The pseudocyst was drained into the stomach. The patient had an uneventful postoperative course and was well at a 7-month follow-up.

CECT abdomen axial showing a large pseudocyst with extravasation hwmosuccus contrast within it black arrow Case 2. CECT abdomen coronal showing a large pseudocyst with extravasation of contrast within it black arrow Case 2.

Operative photograph showing blister-like area within the pseudocyst hemsuccus white arrow Case 2. Lower and Farrell first described bleeding through the pancreatic duct due to hemoskccus rupture of a splenic artery in [ 9 ], but the term hemosuccus pancreaticus was coined by Sandblom in [ 10 ].

In his case reports, he described three cases of hemosuccus pancreaticus; in two cases, the source was a ruptured aneurysm of the common hepatic artery and, in one case, an aneurysm of the splenic artery.

Hemosuccus Pancreaticus: A Mysterious Cause of Gastrointestinal Bleeding

Several mechanisms could be involved: This kind of complication is more common in chronic pancreatitis. During an episode of acute pancreatitis, hemosuccus pancreaticus can occur after necrosis of the arterial wall, or by weakening and rupture due to thrombosis of the vasavasorum associated with infected necrosis. Other causes of hemosuccus pancreaticus are: The typical manifestations are abdominal pain and symptoms of bleeding into the gastrointestinal tract.

Pain is localized to the epigastrium or radiates towards the back. The cause is a transient increase in intraductal pressure by a blood clot. Approximately 48 hours later, the pain is relieved due to the egress of the blood into the gastrointestinal tract producing melena, hematemesis or occasionally hematochezia.

Bleeding is usually intermittent in nature. Its magnitude varies from occult blood loss to massive life-threatening hemorrhage. Other clinical signs may be nausea, vomiting, icterus, and a palpable and pulsating epigastric mass.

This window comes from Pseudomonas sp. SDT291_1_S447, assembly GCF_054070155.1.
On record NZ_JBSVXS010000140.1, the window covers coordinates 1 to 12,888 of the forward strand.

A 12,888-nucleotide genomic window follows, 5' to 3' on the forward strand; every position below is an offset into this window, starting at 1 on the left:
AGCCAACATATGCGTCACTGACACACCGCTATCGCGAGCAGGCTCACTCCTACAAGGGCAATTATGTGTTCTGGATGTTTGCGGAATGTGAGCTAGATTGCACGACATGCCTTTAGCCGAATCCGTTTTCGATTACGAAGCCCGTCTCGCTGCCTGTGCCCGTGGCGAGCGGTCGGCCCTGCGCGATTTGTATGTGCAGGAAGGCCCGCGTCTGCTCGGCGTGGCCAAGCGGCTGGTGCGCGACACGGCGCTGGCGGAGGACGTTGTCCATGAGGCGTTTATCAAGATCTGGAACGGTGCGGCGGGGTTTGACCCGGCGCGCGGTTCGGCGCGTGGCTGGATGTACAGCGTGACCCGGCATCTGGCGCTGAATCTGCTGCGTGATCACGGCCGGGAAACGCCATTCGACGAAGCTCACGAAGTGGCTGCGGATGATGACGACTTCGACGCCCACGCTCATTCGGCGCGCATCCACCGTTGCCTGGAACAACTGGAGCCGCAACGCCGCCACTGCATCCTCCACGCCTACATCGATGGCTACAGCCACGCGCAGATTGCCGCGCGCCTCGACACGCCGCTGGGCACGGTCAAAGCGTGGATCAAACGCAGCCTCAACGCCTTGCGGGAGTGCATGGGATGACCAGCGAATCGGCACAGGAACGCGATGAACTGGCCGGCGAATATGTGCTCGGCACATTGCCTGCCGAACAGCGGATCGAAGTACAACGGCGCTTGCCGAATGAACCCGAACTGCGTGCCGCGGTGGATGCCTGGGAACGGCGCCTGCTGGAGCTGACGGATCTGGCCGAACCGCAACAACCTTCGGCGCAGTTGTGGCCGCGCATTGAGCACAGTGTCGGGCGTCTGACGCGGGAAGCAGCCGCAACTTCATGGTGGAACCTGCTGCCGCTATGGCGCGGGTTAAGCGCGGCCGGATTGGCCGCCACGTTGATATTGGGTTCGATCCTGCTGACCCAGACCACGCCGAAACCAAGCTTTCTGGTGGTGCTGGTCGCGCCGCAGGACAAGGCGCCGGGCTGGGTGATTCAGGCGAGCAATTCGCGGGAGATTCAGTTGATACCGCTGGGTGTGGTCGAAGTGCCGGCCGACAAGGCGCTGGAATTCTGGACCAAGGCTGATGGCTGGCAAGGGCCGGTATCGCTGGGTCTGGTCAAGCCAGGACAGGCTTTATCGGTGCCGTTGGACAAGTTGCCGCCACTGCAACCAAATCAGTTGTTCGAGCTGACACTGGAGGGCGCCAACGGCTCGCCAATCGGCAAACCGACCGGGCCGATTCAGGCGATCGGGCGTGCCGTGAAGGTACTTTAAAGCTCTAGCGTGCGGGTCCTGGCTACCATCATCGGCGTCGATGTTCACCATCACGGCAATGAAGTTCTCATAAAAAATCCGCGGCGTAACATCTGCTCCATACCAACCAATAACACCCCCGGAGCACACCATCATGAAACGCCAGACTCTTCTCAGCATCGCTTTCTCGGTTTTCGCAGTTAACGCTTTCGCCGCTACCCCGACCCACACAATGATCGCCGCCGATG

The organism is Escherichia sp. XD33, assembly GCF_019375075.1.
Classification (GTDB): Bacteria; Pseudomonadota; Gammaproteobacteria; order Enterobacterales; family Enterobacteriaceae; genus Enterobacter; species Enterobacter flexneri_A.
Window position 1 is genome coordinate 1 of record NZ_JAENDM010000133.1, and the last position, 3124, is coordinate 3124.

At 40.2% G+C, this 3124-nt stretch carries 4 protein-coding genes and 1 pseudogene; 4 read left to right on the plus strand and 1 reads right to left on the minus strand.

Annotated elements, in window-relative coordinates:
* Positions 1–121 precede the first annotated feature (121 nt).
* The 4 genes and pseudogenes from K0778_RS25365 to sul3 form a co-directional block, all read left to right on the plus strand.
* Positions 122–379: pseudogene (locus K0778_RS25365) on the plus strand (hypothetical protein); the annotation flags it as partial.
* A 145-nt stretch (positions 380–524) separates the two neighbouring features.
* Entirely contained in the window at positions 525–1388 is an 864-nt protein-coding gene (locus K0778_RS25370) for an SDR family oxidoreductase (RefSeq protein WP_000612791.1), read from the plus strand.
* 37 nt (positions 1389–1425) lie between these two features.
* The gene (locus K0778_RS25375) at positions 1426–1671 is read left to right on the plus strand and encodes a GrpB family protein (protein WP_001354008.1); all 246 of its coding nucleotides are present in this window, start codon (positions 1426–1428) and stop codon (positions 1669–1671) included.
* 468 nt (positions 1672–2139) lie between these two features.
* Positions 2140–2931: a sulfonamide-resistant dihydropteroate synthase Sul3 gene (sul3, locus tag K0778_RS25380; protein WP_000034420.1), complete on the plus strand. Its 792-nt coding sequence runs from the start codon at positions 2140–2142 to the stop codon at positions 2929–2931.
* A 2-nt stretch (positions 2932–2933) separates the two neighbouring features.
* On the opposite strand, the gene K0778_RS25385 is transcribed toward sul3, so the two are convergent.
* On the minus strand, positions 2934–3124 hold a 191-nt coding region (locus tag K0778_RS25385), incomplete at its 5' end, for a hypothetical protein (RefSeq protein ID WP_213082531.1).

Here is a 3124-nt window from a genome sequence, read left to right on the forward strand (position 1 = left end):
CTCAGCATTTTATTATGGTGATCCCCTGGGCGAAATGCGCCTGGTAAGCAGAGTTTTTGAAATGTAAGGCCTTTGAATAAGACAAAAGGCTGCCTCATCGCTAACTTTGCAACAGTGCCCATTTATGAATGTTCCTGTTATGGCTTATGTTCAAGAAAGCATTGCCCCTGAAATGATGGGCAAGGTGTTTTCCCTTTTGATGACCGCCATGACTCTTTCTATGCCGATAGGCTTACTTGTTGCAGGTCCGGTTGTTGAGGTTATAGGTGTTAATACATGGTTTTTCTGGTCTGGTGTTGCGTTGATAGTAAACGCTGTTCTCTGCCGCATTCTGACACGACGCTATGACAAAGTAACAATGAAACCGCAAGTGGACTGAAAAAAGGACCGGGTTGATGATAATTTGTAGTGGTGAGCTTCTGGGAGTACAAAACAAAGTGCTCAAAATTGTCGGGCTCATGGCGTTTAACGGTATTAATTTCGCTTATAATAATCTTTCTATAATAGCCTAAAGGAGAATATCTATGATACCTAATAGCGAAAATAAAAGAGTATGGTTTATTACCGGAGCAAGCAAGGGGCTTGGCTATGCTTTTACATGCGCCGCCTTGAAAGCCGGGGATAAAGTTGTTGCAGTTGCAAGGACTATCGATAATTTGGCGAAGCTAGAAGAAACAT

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Both of our patients presented with increased abdominal pain and features of an upper gastrointestinal hemorrhage.

Hemosuccus Pancreaticus: A Mysterious Cause of Gastrointestinal Bleeding

A palpable non-pulsatile lump was found in one case blood-filled pseudocyst. Due to the intermittent nature of the bleeding, diagnosis is difficult and often delayed. The approach to this problem is same as to other causes of upper gastrointestinal bleeding.

The first step is assessment of the severity of the blood loss, resuscitation and appropriate monitoring. A detailed history and examination should be obtained with attention to risk factors.

The next step is the identification and localization of the source of the bleeding followed pancrearicus definitive therapy. Diagnosis is confirmed by CT scan or by visceral angiography.

Contrast-enhanced CT is an excellent modality for demonstrating pancreaticks pathologies, and it also demonstrates the features of acute or chronic pancreatitis, pseudocysts and pseudoaneurysms. On pre-contrast CT, a characteristic finding of clotted blood in the pancreatic duct, known as a sentinel clot, is seldom seen. Visceral angiography is the most sensitive diagnostic technique for a pancreatticus artery aneurysm or pseudoaneurysm.

In our cases, the CT scan correctly diagnosed the source of bleeding in one case and, in the other case, it showed blood within the pseudocyst, indirect evidence of blood loss from the peripancreatic vessels. On the other hand, angiography delineated the source of bleeding correctly but angioembolization failed due to technical factors. There are two therapeutic options for this entity: Although embolization is the first line of treatment, surgical therapy is the procedure of choice in hemodynamically unstable patients when angiography fails to localize the source of bleeding, when angioembolization fails as in Case 2 or when there is a pancreatitis-related indication i.

The procedures described for controlling bleeding include intracystic ligation of the bleeding vessel, external ligation of the feeding vessels, a distal pancreatectomy or occasionally a pancreaticoduodenectomy.

A hemostatic procedure is often accompanied by a cystogastrostomy or a cystojejunostomy, as in one of our cases. There was no mortality or recurrence of bleeding in our cases. We believe that surgery is safe and plays an pancgeaticus role, particularly where expertise for interventional radiology is lacking, as in our case. The diagnosis of hemosuccus pancreaticus requires a high level of expertise.

It should be considered in patients presenting with upper gastrointestinal bleeding and a history of acute or chronic pancreatitis or a pseudocyst.

Embolization and surgery are both equally effective and complementary. The choice of therapy depends on the clinical condition of the patient as well as local availability and expertise of the practitioner. All Published work is licensed under a Creative Commons Attribution 4.